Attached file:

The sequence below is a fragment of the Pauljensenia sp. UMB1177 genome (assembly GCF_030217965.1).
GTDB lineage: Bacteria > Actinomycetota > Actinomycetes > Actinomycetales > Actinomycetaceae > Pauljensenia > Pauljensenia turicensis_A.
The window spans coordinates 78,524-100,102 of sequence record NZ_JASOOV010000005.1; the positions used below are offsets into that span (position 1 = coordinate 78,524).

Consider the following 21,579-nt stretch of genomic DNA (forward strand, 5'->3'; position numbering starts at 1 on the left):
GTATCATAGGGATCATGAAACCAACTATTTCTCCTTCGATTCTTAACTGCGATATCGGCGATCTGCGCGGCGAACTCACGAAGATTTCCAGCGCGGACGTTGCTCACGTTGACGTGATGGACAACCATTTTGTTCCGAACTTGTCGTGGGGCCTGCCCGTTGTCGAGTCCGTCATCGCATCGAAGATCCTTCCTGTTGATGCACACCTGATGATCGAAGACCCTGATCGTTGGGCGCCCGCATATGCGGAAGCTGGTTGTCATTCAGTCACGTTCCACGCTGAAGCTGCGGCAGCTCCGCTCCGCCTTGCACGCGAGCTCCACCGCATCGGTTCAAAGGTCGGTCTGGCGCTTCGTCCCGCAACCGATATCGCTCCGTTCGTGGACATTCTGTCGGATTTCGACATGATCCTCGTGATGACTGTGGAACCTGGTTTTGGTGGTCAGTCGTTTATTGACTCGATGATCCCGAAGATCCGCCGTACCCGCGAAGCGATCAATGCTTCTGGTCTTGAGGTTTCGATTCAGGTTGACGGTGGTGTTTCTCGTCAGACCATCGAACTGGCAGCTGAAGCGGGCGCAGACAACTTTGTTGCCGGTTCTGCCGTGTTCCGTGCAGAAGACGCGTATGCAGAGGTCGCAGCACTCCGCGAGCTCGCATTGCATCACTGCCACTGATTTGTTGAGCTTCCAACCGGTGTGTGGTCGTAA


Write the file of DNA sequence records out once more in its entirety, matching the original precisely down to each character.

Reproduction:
The sequence below is a fragment of the Pauljensenia sp. UMB1177 genome (assembly GCF_030217965.1).
GTDB lineage: Bacteria > Actinomycetota > Actinomycetes > Actinomycetales > Actinomycetaceae > Pauljensenia > Pauljensenia turicensis_A.
The window spans coordinates 78,524-100,102 of sequence record NZ_JASOOV010000005.1; the positions used below are offsets into that span (position 1 = coordinate 78,524).

Consider the following 21,579-nt stretch of genomic DNA (forward strand, 5'->3'; position numbering starts at 1 on the left):
GTATCATAGGGATCATGAAACCAACTATTTCTCCTTCGATTCTTAACTGCGATATCGGCGATCTGCGCGGCGAACTCACGAAGATTTCCAGCGCGGACGTTGCTCACGTTGACGTGATGGACAACCATTTTGTTCCGAACTTGTCGTGGGGCCTGCCCGTTGTCGAGTCCGTCATCGCATCGAAGATCCTTCCTGTTGATGCACACCTGATGATCGAAGACCCTGATCGTTGGGCGCCCGCATATGCGGAAGCTGGTTGTCATTCAGTCACGTTCCACGCTGAAGCTGCGGCAGCTCCGCTCCGCCTTGCACGCGAGCTCCACCGCATCGGTTCAAAGGTCGGTCTGGCGCTTCGTCCCGCAACCGATATCGCTCCGTTCGTGGACATTCTGTCGGATTTCGACATGATCCTCGTGATGACTGTGGAACCTGGTTTTGGTGGTCAGTCGTTTATTGACTCGATGATCCCGAAGATCCGCCGTACCCGCGAAGCGATCAATGCTTCTGGTCTTGAGGTTTCGATTCAGGTTGACGGTGGTGTTTCTCGTCAGACCATCGAACTGGCAGCTGAAGCGGGCGCAGACAACTTTGTTGCCGGTTCTGCCGTGTTCCGTGCAGAAGACGCGTATGCAGAGGTCGCAGCACTCCGCGAGCTCGCATTGCATCACTGCCACTGATTTGTTGAGCTTCCAACCGGTGTGTGGTCGTAA